ARCHITECTURAL CULTURAL LANDSCAPE IN THE BILI-BILI RESERVOIR AREA, JENEBERANG WATERSHED, GOWA REGENCY
Cultural landscapes are high-value landscapes that describe a combination of human creations through the management, land use in the natural surroundings for a long time. This study aims to explain the characteristics of the cultural landscape and determine the dominant characteristics in the Bili-bili Reservoir area of the Jeneberang Watershed based on the process and form components. The type of research used is qualitative with participant observation (PO) methods. Data collection techniques were carried out through literature study, documentation, unstructured interviews and observation. The results of the study show that the characteristics of the cultural landscape in the bili-bili reservoir area are high-value landscapes which collectively include various components. These characteristics combine not only natural and man-made elements, but also align the two intersecting entities as a unique form of the Jeneberang Watershed. The two entities are typical areas that include water and land areas as the embodiment of the concept and cosmological values of the local community's belief system, as well as the integration of social heterogeneity in the cultural landscape. The dominant characteristics based on Physical components consist of two parts in the landscape area, namely Buildings, structures and objects (body of dams) and sites (Barugayya and Bujjulu Toa). Then Land shaping processes contains one part, namely Cultural tradition (Angnganre-nganre, Songkabala and Appalili) which has dominant characteristics in the landscape. More than that, this study develops the theory of cultural landscape (Lennon, 1996), namely the addition of a regional morphological essence to the Physical Components and the typical extracts to eight sections. This research also strengthens this theory in Land shaping processes which consist of four parts along with the essence of each.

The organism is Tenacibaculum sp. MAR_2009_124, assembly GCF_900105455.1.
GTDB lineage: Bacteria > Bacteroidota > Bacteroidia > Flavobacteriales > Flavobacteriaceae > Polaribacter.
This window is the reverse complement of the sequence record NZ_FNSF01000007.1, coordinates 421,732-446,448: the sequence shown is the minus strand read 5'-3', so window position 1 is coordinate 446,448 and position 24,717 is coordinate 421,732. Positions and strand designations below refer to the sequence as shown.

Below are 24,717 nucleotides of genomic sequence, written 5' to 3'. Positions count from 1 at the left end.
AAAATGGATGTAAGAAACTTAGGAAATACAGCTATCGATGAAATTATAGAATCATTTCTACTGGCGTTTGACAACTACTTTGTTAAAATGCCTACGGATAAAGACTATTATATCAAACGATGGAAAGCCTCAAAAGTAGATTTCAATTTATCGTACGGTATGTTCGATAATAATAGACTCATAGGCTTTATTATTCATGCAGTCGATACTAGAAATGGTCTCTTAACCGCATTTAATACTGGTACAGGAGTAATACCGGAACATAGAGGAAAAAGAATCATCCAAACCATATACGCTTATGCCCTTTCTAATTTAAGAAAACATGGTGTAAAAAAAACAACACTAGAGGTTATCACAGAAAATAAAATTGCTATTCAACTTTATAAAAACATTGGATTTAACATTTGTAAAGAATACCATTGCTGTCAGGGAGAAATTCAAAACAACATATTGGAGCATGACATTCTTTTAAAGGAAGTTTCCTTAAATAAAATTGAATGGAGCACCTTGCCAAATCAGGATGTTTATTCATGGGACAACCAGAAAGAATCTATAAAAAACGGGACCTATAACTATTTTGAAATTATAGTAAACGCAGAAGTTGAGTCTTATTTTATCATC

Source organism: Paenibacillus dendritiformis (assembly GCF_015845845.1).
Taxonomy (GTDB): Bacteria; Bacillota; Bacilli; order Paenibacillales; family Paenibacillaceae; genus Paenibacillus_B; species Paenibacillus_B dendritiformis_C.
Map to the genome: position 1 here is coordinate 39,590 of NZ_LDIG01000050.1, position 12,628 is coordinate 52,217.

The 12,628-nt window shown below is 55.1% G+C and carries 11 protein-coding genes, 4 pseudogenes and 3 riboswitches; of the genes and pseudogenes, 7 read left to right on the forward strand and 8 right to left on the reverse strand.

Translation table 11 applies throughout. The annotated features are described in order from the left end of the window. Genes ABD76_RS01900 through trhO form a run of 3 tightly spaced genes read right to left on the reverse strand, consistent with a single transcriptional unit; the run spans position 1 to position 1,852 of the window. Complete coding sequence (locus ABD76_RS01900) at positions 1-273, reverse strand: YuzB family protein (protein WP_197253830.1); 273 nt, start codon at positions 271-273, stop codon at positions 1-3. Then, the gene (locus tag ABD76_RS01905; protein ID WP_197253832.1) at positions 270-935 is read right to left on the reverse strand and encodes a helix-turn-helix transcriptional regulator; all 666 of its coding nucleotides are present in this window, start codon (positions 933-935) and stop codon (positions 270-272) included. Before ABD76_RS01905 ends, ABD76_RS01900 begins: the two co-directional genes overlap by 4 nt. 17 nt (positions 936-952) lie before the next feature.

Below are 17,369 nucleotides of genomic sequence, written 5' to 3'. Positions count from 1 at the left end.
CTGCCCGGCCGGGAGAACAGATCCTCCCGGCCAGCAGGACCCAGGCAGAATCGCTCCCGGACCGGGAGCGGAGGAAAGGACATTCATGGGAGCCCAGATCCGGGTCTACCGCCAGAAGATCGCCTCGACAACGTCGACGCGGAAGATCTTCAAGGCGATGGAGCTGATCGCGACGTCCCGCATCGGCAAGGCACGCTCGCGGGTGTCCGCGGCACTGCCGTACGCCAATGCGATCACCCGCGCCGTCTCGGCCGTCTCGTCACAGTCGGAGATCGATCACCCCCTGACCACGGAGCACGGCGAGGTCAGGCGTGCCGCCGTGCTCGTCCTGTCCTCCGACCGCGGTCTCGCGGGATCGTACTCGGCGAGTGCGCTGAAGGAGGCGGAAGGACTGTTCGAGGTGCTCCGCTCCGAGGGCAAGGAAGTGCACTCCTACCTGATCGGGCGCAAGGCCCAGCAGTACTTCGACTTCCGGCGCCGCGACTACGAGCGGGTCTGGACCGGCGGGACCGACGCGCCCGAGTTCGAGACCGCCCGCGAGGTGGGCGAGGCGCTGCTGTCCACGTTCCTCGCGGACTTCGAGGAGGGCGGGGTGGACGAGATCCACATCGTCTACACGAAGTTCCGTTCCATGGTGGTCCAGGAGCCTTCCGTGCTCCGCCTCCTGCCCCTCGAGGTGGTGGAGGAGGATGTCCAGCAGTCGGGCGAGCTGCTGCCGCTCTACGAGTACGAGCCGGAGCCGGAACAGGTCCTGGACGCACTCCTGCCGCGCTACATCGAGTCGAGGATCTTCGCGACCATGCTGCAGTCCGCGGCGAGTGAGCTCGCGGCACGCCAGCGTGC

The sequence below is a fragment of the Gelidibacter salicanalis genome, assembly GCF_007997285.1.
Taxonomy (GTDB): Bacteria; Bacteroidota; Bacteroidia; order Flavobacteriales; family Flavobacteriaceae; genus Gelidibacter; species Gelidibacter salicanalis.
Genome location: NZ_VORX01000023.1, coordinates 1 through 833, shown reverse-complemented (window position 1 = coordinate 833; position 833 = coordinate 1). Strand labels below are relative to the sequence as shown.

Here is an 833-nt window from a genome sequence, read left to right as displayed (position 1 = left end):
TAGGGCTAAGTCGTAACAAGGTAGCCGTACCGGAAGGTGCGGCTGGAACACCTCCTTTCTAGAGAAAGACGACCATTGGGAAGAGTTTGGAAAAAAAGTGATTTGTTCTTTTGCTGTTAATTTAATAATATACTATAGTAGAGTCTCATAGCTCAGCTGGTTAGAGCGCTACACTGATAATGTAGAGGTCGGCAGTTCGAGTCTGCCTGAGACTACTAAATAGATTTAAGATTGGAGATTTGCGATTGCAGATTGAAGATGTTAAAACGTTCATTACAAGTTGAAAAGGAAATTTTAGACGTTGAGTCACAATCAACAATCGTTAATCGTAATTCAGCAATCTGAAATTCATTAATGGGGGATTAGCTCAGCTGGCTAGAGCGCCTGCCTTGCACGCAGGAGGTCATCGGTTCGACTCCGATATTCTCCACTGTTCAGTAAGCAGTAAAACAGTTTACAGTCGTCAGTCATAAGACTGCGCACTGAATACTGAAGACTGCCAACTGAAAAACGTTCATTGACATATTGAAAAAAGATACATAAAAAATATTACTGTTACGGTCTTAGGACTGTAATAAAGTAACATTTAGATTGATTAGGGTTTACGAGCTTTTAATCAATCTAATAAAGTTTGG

Nature, Characteristics, Land Shaping Processes, Physical Components, the Bili-bili Reservoir Area.